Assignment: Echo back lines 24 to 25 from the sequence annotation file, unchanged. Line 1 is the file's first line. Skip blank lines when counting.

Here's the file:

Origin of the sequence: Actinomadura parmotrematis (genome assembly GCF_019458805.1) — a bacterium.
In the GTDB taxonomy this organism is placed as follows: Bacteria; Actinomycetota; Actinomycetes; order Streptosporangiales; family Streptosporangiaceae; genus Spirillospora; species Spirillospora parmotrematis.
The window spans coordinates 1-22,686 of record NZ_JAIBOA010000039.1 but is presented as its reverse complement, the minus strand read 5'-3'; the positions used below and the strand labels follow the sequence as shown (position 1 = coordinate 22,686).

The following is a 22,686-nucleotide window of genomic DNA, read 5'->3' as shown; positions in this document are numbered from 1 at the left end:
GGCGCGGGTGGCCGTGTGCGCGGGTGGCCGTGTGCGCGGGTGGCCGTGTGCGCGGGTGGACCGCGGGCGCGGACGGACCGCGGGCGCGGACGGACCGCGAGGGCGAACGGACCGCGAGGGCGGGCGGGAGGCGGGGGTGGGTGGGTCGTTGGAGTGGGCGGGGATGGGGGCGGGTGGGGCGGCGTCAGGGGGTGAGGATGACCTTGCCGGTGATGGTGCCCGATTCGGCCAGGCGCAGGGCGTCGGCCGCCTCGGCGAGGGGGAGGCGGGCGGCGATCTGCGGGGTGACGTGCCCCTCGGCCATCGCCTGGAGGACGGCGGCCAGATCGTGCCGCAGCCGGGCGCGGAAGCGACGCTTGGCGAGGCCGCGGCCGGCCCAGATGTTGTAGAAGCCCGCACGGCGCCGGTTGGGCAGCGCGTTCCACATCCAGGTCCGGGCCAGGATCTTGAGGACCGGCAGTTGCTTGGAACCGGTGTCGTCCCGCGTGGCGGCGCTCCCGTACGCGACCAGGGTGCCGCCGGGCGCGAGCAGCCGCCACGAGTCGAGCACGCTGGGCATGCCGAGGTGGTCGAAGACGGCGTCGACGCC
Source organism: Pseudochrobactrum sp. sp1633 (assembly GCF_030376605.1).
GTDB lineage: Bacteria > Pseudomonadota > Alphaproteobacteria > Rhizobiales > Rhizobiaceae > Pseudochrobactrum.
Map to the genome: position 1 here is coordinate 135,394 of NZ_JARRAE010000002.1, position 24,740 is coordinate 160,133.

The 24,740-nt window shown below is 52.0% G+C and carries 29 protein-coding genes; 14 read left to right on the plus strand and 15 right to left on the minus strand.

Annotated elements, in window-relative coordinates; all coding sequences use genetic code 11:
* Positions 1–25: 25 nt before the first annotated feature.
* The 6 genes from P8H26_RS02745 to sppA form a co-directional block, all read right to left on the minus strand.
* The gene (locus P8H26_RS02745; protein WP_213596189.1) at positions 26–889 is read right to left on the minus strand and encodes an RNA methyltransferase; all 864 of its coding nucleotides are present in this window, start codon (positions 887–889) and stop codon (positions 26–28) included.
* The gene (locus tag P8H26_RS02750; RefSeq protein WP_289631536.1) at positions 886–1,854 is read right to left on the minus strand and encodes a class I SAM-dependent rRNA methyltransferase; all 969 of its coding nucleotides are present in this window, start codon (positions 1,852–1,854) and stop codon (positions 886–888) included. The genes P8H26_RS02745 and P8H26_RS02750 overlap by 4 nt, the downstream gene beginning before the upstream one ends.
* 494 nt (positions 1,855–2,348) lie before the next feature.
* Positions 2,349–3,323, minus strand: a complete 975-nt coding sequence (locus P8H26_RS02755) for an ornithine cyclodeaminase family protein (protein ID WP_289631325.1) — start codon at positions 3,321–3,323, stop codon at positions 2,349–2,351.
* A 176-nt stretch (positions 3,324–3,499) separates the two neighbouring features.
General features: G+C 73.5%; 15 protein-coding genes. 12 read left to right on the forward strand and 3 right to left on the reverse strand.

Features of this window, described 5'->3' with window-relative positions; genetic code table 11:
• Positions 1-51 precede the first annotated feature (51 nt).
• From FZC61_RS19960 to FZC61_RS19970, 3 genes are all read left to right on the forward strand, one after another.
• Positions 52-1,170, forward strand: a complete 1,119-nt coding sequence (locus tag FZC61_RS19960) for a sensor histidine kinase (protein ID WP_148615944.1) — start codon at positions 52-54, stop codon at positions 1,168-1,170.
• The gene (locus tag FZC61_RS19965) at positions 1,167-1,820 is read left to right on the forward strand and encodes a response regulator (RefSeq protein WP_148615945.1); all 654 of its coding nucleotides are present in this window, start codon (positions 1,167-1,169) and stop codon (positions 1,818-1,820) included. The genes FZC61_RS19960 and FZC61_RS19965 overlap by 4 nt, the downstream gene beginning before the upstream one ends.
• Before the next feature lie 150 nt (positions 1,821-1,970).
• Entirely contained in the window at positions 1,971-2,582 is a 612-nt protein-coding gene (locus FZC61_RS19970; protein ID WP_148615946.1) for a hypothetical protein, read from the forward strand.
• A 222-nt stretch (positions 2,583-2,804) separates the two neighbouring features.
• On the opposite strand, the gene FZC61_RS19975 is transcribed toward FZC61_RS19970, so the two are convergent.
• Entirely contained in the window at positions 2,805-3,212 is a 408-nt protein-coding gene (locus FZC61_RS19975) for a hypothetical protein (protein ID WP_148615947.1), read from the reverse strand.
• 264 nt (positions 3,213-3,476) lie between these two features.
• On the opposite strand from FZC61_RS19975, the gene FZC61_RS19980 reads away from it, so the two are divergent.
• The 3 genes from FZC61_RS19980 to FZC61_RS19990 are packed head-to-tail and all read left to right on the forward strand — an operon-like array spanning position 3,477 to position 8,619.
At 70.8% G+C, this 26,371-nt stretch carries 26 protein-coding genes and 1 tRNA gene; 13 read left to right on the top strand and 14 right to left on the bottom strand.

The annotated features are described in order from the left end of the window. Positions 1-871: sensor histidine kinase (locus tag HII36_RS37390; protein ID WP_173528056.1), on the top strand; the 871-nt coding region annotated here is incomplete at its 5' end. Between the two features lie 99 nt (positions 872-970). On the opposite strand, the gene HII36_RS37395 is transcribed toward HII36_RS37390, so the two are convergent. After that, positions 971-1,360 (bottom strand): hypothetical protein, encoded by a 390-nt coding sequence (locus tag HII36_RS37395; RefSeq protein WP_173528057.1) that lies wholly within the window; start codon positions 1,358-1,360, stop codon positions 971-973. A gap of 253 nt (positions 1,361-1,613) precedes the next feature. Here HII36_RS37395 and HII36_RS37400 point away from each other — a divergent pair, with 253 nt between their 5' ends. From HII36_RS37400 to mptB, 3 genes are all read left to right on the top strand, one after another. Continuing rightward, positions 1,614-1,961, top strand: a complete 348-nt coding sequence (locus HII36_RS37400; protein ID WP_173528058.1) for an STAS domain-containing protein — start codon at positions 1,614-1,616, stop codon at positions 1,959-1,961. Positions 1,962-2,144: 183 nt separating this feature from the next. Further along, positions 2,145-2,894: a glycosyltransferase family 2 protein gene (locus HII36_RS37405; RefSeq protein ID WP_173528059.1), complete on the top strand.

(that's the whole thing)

• Before the next feature lie 150 nt (positions 1,821-1,970).
• Entirely contained in the window at positions 1,971-2,582 is a 612-nt protein-coding gene (locus FZC61_RS19970; protein ID WP_148615946.1) for a hypothetical protein, read from the forward strand.